RUSTENBURG - Sulley Muntari could return to a lead role for Ghana in Saturday's World Cup second round game against the United States days after being threatened with being sent home after an altercation with his coach.
Milovan Rajevac said the skilful but tempestuous midfielder, a recent Champions League winner with Inter Milan, was being considered for a possible starting berth for the match at the Royal Bafokeng Stadium.
"He's performed well in training and I will see overnight whether he will start from the beginning," said Ghana's coach at a pre-match news conference in Rustenburg on Friday.
Muntari was officially reprimanded five days ago following an outburst after the game against Australia in Rustenburg on June 19 where he was only used as a substitute.
Rajevac sought to have him expelled from the squad but relented after an apology and pleas from other players, team officials told Reuters.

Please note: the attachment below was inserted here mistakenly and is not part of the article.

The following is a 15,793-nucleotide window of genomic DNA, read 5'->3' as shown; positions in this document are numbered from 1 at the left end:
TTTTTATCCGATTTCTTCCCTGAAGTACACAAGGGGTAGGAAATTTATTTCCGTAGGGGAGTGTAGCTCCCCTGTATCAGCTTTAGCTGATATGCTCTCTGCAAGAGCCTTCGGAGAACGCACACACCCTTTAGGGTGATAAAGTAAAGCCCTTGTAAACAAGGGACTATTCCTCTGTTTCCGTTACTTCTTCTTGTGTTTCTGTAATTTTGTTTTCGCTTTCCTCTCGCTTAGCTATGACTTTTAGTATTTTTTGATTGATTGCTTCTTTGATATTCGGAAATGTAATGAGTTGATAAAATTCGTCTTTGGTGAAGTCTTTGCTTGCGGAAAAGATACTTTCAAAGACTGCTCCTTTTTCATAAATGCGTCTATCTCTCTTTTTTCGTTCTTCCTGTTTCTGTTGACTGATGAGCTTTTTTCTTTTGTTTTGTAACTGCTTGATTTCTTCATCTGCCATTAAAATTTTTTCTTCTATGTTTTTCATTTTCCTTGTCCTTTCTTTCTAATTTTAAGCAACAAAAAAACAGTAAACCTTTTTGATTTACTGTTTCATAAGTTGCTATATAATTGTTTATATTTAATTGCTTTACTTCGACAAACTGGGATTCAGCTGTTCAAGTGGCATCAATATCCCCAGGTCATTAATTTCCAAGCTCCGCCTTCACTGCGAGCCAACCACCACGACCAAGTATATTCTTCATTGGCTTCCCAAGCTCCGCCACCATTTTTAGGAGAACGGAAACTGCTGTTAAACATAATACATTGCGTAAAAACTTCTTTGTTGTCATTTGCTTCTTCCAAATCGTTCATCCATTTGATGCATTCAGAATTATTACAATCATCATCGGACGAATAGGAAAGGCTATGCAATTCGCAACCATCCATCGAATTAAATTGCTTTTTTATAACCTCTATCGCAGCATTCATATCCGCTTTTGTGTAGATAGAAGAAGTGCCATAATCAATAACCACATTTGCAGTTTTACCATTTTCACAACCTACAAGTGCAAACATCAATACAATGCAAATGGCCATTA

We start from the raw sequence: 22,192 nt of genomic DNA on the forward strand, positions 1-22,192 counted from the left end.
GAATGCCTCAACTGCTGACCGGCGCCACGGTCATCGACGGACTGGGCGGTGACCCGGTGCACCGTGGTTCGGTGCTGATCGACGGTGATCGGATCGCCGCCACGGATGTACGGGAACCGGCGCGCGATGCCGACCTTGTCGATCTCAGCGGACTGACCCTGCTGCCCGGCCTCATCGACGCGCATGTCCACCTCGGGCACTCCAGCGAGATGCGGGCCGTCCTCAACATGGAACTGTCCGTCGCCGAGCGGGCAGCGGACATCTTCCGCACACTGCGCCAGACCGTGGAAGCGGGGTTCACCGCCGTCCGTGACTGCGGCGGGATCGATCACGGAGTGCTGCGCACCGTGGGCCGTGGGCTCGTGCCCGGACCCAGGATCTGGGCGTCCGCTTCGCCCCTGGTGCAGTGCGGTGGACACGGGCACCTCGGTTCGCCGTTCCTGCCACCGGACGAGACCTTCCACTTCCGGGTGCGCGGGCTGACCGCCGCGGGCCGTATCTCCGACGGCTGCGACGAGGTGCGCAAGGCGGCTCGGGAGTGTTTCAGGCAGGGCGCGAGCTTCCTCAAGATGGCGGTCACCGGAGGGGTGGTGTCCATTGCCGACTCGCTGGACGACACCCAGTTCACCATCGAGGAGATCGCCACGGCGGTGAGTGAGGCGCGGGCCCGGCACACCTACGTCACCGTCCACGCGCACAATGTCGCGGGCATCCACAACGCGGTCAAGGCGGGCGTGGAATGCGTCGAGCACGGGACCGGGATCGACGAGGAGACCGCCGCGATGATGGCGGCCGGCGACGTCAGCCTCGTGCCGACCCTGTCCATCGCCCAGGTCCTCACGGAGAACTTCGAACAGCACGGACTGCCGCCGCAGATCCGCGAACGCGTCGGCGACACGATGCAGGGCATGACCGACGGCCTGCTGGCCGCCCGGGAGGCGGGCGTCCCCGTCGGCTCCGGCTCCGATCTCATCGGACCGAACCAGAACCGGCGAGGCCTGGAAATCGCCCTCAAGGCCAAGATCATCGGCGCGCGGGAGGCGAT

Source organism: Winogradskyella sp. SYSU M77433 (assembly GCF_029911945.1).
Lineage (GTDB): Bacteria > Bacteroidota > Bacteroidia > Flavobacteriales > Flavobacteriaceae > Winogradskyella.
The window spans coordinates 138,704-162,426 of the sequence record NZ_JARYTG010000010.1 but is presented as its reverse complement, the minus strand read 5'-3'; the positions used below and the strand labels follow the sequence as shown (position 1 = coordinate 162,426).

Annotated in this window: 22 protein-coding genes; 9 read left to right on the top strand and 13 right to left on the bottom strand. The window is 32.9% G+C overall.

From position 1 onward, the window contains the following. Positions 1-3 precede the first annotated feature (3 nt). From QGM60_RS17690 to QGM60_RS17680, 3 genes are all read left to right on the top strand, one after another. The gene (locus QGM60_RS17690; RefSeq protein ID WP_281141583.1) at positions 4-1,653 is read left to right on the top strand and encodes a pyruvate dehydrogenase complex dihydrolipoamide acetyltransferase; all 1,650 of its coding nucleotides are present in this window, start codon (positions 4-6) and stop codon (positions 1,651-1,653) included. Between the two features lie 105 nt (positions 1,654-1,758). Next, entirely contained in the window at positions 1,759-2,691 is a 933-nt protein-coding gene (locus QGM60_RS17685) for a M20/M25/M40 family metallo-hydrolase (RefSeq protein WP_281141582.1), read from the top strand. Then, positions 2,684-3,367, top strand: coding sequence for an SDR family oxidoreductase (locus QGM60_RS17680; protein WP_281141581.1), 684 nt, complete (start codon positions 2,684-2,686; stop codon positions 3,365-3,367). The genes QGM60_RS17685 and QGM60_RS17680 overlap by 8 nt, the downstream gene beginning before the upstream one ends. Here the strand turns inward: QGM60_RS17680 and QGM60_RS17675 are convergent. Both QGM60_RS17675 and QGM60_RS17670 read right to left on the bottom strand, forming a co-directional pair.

Muntari has had several run-ins with Ghanaian soccer authorities over the last nine months. He was left out of the African Nations Cup squad earlier this year after refusing to play in a warm-up friendly in November.
But a change in demeanour has seen Muntari now back in favour. He was also brought on as a substitute against Germany on Wednesday when Ghana lost 1-0 at Soccer City but still qualified for the knockout phase.
The 25-year-old, who already has 54 caps for Ghana, was expected to take a lead role in their World Cup campaign after an injury to Michael Essien but was left out of the team for Ghana's opening match of the tournament.
Muntari was suspended at the 2006 World Cup for the final group match against the Americans, which Ghana won 2-1 also to go through to the second round.
Rajevac on Friday confirmed key defender Isaac Vorsah remained sidelined through injury but the two other centre backs, Jonathan Mensah and captain John Mensah, had recovered from knocks and would compete against the Americans.
Rajevac expects a taxing physical challenge from the United States, who increased the tempo of their play in the latter stage of each of the games they have played.
"Their opponents haven't known how to deal with them," he added.comments